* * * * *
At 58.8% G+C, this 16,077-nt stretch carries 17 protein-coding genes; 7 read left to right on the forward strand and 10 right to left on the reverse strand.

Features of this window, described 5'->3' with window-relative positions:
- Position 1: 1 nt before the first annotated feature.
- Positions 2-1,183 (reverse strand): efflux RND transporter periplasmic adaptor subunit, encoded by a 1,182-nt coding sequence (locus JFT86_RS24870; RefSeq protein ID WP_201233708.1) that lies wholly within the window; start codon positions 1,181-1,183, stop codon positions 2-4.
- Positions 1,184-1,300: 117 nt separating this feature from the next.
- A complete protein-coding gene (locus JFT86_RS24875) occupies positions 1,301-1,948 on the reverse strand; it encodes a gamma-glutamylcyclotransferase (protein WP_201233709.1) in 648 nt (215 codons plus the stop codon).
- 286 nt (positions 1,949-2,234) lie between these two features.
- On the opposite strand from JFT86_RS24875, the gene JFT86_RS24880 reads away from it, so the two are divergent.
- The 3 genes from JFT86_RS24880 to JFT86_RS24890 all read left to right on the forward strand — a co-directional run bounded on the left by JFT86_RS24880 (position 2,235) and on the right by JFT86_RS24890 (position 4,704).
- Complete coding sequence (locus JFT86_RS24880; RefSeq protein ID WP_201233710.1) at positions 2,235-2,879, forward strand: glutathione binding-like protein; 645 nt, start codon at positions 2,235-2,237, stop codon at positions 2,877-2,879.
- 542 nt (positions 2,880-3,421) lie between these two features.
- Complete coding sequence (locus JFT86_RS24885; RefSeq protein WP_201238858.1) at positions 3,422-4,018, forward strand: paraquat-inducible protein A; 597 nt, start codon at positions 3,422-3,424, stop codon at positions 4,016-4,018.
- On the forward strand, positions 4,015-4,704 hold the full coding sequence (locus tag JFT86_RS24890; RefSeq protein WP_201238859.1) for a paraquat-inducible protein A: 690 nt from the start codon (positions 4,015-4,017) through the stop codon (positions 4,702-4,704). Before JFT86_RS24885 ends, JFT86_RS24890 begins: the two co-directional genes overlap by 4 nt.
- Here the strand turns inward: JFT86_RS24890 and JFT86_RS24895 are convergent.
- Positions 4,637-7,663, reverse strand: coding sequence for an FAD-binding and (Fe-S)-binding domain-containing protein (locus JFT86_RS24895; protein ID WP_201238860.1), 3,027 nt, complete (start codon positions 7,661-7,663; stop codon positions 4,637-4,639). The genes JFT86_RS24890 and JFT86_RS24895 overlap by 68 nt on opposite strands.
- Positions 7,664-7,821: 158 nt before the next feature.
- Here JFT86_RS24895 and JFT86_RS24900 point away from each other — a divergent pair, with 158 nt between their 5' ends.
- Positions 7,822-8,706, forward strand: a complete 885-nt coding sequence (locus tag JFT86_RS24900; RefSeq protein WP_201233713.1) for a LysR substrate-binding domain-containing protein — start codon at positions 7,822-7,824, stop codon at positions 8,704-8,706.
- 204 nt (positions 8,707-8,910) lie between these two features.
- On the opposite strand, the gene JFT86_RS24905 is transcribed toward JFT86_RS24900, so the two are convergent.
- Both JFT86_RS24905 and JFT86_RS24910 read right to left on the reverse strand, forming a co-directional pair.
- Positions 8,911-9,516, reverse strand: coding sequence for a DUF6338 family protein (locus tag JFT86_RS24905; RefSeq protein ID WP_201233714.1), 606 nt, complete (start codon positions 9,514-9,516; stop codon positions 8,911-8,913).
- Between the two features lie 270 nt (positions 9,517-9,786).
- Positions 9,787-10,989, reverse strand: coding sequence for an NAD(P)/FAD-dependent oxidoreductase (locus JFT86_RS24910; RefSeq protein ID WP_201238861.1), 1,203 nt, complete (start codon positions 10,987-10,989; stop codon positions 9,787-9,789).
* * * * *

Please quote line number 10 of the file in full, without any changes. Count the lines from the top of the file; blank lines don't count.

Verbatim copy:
- Complete coding sequence (locus JFT86_RS24880; RefSeq protein ID WP_201233710.1) at positions 2,235-2,879, forward strand: glutathione binding-like protein; 645 nt, start codon at positions 2,235-2,237, stop codon at positions 2,877-2,879.